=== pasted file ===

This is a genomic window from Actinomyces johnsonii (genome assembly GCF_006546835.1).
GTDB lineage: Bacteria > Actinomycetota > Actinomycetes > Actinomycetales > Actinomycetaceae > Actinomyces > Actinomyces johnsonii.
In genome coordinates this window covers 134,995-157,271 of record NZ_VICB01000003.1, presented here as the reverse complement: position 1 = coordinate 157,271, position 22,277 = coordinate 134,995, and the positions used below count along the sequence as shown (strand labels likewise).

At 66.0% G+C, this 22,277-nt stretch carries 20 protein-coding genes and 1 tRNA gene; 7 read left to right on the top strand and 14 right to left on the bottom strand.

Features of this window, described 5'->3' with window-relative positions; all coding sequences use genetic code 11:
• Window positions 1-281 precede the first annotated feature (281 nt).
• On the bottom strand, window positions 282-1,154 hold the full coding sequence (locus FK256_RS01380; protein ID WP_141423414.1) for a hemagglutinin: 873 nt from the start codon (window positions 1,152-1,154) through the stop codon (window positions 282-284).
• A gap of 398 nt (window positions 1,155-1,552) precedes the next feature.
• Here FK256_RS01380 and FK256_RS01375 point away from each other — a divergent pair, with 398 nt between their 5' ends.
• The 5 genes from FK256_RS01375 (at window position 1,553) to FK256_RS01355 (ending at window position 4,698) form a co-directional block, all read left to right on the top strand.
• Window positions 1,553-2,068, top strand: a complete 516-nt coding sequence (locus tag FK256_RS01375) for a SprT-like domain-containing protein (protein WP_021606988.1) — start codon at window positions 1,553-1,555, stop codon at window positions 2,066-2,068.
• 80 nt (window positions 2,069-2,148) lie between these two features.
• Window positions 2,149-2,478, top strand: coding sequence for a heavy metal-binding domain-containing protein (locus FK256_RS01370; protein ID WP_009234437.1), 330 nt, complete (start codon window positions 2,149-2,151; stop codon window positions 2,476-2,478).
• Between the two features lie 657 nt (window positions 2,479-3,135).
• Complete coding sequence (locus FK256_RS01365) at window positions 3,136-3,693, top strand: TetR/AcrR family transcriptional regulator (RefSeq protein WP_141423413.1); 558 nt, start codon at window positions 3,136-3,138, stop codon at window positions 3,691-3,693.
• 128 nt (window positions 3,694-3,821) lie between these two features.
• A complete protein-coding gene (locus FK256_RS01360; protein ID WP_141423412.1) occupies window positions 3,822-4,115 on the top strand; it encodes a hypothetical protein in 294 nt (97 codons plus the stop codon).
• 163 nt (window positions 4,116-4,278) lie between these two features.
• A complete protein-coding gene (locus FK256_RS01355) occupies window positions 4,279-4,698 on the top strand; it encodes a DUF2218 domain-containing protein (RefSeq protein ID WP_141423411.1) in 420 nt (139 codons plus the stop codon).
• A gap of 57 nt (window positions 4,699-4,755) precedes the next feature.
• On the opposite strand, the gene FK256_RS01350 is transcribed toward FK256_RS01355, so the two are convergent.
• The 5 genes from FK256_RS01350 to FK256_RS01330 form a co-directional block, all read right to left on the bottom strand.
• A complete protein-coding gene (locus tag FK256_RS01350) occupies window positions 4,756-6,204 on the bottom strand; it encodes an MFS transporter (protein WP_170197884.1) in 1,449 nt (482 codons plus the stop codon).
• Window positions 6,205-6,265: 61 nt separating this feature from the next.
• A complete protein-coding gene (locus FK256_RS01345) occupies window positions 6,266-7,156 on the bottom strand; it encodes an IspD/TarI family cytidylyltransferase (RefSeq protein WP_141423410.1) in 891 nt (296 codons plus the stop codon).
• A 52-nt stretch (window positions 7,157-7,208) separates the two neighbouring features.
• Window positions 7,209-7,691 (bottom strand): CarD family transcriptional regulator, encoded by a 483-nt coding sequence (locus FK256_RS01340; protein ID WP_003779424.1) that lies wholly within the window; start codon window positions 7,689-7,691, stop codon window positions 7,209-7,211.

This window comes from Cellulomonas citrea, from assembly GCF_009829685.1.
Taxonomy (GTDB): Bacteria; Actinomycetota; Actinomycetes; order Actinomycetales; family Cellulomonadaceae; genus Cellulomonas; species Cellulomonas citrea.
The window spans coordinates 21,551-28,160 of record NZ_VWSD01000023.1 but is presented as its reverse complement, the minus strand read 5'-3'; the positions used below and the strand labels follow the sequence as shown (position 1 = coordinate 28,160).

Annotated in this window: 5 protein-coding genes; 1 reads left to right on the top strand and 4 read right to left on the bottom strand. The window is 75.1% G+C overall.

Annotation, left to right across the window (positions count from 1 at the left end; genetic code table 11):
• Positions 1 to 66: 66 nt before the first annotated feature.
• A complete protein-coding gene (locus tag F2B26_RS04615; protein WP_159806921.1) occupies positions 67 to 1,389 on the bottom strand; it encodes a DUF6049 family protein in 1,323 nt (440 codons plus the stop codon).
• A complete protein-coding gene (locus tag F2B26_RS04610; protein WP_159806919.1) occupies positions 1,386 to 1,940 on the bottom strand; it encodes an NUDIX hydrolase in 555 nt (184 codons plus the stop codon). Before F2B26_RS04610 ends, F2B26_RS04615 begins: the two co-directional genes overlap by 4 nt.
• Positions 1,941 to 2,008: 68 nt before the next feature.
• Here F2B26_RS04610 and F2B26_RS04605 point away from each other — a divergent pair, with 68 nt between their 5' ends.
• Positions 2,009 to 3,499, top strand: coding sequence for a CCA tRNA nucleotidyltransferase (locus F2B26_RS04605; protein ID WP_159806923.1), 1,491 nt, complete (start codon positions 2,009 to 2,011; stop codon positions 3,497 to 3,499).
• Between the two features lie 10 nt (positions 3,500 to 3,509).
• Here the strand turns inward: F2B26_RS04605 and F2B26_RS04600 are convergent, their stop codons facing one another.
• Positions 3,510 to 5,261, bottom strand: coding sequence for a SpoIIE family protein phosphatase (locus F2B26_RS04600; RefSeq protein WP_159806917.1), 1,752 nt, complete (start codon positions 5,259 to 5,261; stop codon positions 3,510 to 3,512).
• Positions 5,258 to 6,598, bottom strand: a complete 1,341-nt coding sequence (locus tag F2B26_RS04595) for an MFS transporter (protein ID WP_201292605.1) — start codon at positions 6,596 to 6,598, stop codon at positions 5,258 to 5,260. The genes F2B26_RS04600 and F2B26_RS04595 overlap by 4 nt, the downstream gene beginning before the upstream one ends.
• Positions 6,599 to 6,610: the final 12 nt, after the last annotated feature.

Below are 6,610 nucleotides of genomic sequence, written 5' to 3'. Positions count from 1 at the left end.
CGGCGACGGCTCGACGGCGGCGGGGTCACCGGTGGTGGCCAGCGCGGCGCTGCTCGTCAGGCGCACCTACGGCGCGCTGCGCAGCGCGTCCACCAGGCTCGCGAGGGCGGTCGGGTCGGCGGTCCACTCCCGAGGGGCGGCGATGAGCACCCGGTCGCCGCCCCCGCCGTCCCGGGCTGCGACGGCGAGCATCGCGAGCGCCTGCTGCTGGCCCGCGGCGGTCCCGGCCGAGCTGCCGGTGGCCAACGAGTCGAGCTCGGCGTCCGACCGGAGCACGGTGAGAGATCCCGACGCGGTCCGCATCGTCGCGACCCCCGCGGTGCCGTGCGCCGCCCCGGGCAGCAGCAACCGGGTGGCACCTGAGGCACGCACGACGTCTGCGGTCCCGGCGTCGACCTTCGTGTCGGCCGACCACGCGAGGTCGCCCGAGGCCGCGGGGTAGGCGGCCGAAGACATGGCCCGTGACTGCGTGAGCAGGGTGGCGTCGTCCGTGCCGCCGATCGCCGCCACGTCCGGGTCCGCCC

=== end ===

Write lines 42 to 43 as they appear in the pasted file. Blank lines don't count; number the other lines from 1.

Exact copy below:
• Positions 5,258 to 6,598, bottom strand: a complete 1,341-nt coding sequence (locus tag F2B26_RS04595) for an MFS transporter (protein ID WP_201292605.1) — start codon at positions 6,596 to 6,598, stop codon at positions 5,258 to 5,260. The genes F2B26_RS04600 and F2B26_RS04595 overlap by 4 nt, the downstream gene beginning before the upstream one ends.
• Positions 6,599 to 6,610: the final 12 nt, after the last annotated feature.